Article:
I bought a book on fear called 'Fear-the friend of exceptional people' by Geoff Thompson and that really helped me to understand what I was feeling and the reactions in my body. Fear is a natural survival mechanism which has kept us alive as a species.

    When we confront a dangerous situation or anything the mind tricks us in to believing is dangerous when it isn't, we go in to 'fight, flight or freeze syndrome'. This goes back to our cavemen days. Huge amounts of adrenaline is pumped in to the body to make us stronger, faster and anaesthetised to pain. We either fight, flight (run away) or freeze (some predators detect movement so we use to free to stay alive.)

    Our bodies are hard wired to do the above to keep us alive. After a traumatic incident like you have been through, you could be walking around in fight or flight syndrome on a very regular basis even when there is no danger present.

    I got tired of being scared all of the time so I decided to confront my fears which is the only way you can overcome your fears, in what psychiatrists term 'exposure therapy.'

    My biggest fear was physical violence but I couldn't overcome that without starting fights with people so I decided to overcome my fear of heights as that made me pretty scared and it would trigger similar responses in my body as fear is the same regardless of the situation, it just has varying degrees of intensity.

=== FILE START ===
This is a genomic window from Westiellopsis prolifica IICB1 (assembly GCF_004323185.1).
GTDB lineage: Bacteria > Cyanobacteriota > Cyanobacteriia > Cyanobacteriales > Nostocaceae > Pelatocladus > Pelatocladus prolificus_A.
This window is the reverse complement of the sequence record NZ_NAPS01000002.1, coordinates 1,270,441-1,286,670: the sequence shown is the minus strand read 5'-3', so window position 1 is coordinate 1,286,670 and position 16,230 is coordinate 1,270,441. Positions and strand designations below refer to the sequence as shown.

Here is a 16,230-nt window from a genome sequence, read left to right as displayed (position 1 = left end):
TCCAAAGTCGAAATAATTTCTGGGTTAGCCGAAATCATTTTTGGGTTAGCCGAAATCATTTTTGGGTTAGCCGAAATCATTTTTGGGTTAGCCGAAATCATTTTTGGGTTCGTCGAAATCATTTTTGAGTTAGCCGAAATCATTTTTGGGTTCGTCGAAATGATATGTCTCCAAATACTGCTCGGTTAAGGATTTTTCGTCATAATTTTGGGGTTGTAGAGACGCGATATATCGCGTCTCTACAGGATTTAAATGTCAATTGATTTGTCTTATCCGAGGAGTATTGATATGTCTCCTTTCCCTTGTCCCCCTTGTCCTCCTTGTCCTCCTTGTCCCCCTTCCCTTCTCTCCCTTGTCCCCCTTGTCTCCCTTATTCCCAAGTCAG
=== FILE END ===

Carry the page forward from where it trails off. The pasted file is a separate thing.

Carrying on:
Once you understand fear and overcome some of your fears, you get a better grip on it and it decreases the intensity of the feelings.

    Another important part in my recovery was becoming streetwise to make sure I could avoid being attacked again. I have read a number of self-defence books and I recommend reading the following:

    'Dead or Alive: the choice is yours' by Geoff Thompson.
    'Streetwise' by Peter Consterdine.
    'The Gift of Fear: survival signals which protect us from violence' by Gavin De Becker
    'The little black book of violence' by Lawrence Kane and Kris Wilder.
    'Home Security' by Heather Alston and Calvin Beckford.

    You can pick up pretty cheap copies second hand on Amazon and I am not exaggerating when I say that taking the advice in some of those books has literally prevented me from being attacked again because it has.

    Please note that those books are not about how to fight or physically defend yourself. They do touch upon it in parts but they are primarily about how to avoid violence in the first place or how to de-escalate a situation before it becomes violent. If you want to learn physical self-defence, you need proper tuition.
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    Thankyou for your kind and thoughtful response. I'll certainly try giving victim support a ring. How did you start to confront your fears? it sounds like such a big step, you must be so proud of yourself!

    As for the books, I'll see how it goes with victim support but thank you for the reccomendations.
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    (Original post by Soph.Jade)
    Thankyou for your kind and thoughtful response. I'll certainly try giving victim support a ring. How did you start to confront your fears? it sounds like such a big step, you must be so proud of yourself!